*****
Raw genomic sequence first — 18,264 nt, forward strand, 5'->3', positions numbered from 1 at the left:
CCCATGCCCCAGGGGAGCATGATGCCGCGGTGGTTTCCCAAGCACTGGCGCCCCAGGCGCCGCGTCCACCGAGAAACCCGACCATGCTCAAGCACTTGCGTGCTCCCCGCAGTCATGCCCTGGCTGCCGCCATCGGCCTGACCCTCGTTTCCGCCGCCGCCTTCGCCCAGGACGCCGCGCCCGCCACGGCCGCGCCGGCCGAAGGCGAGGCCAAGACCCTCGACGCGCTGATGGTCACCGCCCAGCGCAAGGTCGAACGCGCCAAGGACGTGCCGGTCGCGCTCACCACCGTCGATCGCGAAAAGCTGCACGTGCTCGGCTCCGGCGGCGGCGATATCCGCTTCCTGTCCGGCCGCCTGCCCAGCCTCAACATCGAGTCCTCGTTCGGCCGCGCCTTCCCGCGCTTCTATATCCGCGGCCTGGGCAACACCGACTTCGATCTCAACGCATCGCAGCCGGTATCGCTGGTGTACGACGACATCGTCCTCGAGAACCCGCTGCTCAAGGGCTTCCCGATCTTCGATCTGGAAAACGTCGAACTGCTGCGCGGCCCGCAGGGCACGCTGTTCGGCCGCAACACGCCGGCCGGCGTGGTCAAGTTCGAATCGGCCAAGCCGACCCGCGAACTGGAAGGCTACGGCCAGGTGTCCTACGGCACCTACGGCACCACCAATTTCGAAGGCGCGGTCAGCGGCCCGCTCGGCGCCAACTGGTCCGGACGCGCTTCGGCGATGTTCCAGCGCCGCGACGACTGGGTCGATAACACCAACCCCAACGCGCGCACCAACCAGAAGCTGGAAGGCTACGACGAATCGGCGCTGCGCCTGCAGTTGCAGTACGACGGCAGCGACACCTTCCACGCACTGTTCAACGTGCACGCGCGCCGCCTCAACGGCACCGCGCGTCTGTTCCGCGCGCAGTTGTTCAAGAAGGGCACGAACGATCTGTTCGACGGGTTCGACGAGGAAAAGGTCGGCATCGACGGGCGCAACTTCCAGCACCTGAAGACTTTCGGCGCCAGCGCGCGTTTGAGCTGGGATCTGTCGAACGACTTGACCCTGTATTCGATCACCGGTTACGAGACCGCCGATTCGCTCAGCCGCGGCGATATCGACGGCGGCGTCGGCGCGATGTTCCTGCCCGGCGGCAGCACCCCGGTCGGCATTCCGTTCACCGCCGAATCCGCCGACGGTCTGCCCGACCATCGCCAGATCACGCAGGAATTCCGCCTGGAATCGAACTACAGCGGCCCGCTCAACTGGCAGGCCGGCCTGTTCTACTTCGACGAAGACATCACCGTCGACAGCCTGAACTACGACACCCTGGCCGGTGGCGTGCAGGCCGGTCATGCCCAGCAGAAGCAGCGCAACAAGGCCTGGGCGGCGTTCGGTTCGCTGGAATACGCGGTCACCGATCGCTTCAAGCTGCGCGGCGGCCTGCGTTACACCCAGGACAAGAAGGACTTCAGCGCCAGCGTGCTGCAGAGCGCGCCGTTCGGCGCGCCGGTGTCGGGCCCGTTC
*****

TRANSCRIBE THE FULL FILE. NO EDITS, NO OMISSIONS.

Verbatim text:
Raw genomic sequence first — 18,264 nt, forward strand, 5'->3', positions numbered from 1 at the left:
CCCATGCCCCAGGGGAGCATGATGCCGCGGTGGTTTCCCAAGCACTGGCGCCCCAGGCGCCGCGTCCACCGAGAAACCCGACCATGCTCAAGCACTTGCGTGCTCCCCGCAGTCATGCCCTGGCTGCCGCCATCGGCCTGACCCTCGTTTCCGCCGCCGCCTTCGCCCAGGACGCCGCGCCCGCCACGGCCGCGCCGGCCGAAGGCGAGGCCAAGACCCTCGACGCGCTGATGGTCACCGCCCAGCGCAAGGTCGAACGCGCCAAGGACGTGCCGGTCGCGCTCACCACCGTCGATCGCGAAAAGCTGCACGTGCTCGGCTCCGGCGGCGGCGATATCCGCTTCCTGTCCGGCCGCCTGCCCAGCCTCAACATCGAGTCCTCGTTCGGCCGCGCCTTCCCGCGCTTCTATATCCGCGGCCTGGGCAACACCGACTTCGATCTCAACGCATCGCAGCCGGTATCGCTGGTGTACGACGACATCGTCCTCGAGAACCCGCTGCTCAAGGGCTTCCCGATCTTCGATCTGGAAAACGTCGAACTGCTGCGCGGCCCGCAGGGCACGCTGTTCGGCCGCAACACGCCGGCCGGCGTGGTCAAGTTCGAATCGGCCAAGCCGACCCGCGAACTGGAAGGCTACGGCCAGGTGTCCTACGGCACCTACGGCACCACCAATTTCGAAGGCGCGGTCAGCGGCCCGCTCGGCGCCAACTGGTCCGGACGCGCTTCGGCGATGTTCCAGCGCCGCGACGACTGGGTCGATAACACCAACCCCAACGCGCGCACCAACCAGAAGCTGGAAGGCTACGACGAATCGGCGCTGCGCCTGCAGTTGCAGTACGACGGCAGCGACACCTTCCACGCACTGTTCAACGTGCACGCGCGCCGCCTCAACGGCACCGCGCGTCTGTTCCGCGCGCAGTTGTTCAAGAAGGGCACGAACGATCTGTTCGACGGGTTCGACGAGGAAAAGGTCGGCATCGACGGGCGCAACTTCCAGCACCTGAAGACTTTCGGCGCCAGCGCGCGTTTGAGCTGGGATCTGTCGAACGACTTGACCCTGTATTCGATCACCGGTTACGAGACCGCCGATTCGCTCAGCCGCGGCGATATCGACGGCGGCGTCGGCGCGATGTTCCTGCCCGGCGGCAGCACCCCGGTCGGCATTCCGTTCACCGCCGAATCCGCCGACGGTCTGCCCGACCATCGCCAGATCACGCAGGAATTCCGCCTGGAATCGAACTACAGCGGCCCGCTCAACTGGCAGGCCGGCCTGTTCTACTTCGACGAAGACATCACCGTCGACAGCCTGAACTACGACACCCTGGCCGGTGGCGTGCAGGCCGGTCATGCCCAGCAGAAGCAGCGCAACAAGGCCTGGGCGGCGTTCGGTTCGCTGGAATACGCGGTCACCGATCGCTTCAAGCTGCGCGGCGGCCTGCGTTACACCCAGGACAAGAAGGACTTCAGCGCCAGCGTGCTGCAGAGCGCGCCGTTCGGCGCGCCGGTGTCGGGCCCGTTC